One of the strongest images Slumdog Millionaire imparts is its main character, Jamal Malik (Dev Patel), as a young child, locked in a makeshift porta-potty by his older brother. Outside, Bollywood actor Amitabh Bachchan (Ferroz Abbas Khan) is signing autographs for his adoring fans, and Jamal is not about to miss it — even if the only way out is down, into a poop-filled swamp below. Which brings us to the next scene, in which Jamal, covered head-to-toe in feces, wades through a gradually relenting and appalled crowd, scores the idol's autograph, leaps into the air, and screams in glory. Though somewhat inconsequential plot-wise, the scene captures what made Danny Boyle's take on one of the world's cheesiest game show franchises so affecting: It's an ecstatic, long-shot story, equal parts tragedy and triumph. Sure, the film follows three orphaned kids as they hustle and steal to survive, trying to escape child enslavers, gangsters, and all sorts of other dangers along the way. But the sense of unalienable destiny that lands Jamal in the country's most famous hot seat — paired with Boyle's knack for comedy and panache in the direst of situations — made this epic journey to the 20 million rupee question both robust and fun.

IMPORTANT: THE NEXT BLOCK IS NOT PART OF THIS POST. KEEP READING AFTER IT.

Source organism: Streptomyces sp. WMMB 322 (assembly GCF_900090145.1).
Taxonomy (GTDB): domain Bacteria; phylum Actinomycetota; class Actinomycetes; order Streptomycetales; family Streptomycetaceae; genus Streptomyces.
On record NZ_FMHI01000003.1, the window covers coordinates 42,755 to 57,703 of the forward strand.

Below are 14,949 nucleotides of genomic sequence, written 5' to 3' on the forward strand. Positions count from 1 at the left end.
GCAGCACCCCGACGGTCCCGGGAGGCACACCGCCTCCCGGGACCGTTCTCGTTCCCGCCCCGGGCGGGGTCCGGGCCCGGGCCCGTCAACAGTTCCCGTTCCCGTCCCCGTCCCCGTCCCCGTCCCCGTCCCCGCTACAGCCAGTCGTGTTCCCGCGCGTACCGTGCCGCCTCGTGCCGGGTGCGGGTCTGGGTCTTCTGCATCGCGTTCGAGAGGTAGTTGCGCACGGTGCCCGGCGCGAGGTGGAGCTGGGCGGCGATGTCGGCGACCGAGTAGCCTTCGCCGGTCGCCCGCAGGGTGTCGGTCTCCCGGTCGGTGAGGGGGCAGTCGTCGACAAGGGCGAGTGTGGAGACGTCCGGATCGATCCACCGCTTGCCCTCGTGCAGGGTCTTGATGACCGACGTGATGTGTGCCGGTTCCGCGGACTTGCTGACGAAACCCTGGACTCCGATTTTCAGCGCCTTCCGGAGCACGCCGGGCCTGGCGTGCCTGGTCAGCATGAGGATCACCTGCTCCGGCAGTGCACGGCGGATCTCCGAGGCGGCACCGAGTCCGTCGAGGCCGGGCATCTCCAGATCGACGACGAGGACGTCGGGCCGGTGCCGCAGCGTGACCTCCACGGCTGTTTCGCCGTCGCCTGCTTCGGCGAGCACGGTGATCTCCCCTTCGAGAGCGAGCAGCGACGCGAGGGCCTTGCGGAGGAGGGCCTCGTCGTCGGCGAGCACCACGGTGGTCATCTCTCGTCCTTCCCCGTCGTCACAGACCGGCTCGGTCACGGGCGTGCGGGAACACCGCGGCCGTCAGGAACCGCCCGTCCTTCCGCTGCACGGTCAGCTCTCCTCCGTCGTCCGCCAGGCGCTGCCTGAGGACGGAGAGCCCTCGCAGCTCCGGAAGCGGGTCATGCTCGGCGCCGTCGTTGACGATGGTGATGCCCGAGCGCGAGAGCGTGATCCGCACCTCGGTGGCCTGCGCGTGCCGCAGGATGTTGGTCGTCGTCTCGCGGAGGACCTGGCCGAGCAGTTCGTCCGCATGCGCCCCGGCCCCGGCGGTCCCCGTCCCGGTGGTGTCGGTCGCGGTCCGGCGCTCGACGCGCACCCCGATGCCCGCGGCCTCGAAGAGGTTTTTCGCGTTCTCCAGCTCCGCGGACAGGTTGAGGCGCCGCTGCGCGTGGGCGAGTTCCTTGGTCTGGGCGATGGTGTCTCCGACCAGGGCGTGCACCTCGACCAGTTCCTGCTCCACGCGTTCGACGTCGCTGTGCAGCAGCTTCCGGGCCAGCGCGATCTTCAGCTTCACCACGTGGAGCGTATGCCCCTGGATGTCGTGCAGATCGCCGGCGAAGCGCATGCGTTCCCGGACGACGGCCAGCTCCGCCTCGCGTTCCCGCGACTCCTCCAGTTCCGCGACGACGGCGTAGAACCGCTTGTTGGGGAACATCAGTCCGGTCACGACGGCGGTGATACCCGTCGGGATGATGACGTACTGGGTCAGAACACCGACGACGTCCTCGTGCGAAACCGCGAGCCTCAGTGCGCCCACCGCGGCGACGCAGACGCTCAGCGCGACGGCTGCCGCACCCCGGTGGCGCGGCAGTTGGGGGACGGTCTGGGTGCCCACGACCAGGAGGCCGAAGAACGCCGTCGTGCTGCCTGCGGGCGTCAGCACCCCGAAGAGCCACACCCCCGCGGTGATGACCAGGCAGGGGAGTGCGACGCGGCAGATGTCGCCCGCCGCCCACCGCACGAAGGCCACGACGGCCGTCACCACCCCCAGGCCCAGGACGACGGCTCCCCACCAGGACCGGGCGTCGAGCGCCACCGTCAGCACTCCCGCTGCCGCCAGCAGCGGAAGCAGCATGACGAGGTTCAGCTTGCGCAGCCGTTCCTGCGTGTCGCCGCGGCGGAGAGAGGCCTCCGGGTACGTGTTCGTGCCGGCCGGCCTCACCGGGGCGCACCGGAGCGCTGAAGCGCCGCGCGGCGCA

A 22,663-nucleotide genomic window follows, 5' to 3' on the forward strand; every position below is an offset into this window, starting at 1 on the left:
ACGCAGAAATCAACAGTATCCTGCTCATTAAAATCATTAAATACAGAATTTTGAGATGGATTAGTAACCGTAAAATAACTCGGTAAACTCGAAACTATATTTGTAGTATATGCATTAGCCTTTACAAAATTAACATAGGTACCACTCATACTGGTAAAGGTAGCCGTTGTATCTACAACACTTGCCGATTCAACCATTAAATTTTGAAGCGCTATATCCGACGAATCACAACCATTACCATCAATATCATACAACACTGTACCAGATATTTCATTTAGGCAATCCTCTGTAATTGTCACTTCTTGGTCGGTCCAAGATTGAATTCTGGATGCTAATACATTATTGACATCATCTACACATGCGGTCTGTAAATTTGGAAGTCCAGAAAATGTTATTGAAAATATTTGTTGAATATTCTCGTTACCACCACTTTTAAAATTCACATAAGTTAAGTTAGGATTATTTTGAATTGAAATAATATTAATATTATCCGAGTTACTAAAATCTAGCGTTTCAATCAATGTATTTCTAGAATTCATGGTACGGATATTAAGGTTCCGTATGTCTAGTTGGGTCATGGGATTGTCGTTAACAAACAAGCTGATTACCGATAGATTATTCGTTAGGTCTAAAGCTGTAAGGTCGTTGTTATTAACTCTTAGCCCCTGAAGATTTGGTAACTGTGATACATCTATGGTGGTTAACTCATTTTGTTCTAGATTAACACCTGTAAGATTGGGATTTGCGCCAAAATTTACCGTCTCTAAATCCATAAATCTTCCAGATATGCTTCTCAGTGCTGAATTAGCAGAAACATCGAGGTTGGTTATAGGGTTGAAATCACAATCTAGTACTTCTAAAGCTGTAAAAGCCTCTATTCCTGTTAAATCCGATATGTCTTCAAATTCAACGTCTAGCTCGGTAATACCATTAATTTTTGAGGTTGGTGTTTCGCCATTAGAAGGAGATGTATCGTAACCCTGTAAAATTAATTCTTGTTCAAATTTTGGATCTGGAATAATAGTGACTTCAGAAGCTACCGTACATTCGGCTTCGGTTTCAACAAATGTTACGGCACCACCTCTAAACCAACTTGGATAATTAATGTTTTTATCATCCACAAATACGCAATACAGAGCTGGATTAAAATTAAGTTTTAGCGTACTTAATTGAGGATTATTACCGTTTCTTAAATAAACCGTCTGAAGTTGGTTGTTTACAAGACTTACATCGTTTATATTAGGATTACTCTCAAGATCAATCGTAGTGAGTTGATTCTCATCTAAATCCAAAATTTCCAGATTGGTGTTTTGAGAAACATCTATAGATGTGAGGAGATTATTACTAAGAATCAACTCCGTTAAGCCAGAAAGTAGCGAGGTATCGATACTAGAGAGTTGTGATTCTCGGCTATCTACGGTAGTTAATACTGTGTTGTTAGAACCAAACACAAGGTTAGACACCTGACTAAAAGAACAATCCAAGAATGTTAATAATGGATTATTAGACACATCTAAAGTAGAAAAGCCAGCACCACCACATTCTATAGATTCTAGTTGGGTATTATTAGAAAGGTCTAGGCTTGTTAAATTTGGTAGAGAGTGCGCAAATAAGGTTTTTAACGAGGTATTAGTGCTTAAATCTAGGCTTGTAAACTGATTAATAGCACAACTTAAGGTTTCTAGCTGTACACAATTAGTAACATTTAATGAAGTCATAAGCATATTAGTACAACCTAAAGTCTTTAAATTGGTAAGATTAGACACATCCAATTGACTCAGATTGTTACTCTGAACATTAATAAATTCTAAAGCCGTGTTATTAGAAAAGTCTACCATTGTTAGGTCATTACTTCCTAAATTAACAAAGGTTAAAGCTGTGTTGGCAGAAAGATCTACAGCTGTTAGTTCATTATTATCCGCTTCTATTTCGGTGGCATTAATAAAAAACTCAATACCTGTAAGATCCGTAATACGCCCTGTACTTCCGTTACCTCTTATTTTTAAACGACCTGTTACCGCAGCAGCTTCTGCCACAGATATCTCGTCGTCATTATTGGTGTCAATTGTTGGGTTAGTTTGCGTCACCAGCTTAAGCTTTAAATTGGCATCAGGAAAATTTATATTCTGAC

Slumdog Millionaire - Fox Searchlight Pictures - Review
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Pineapple Express (Dir. David Gordon Green)
[Columbia Pictures]
by Josh Dzieza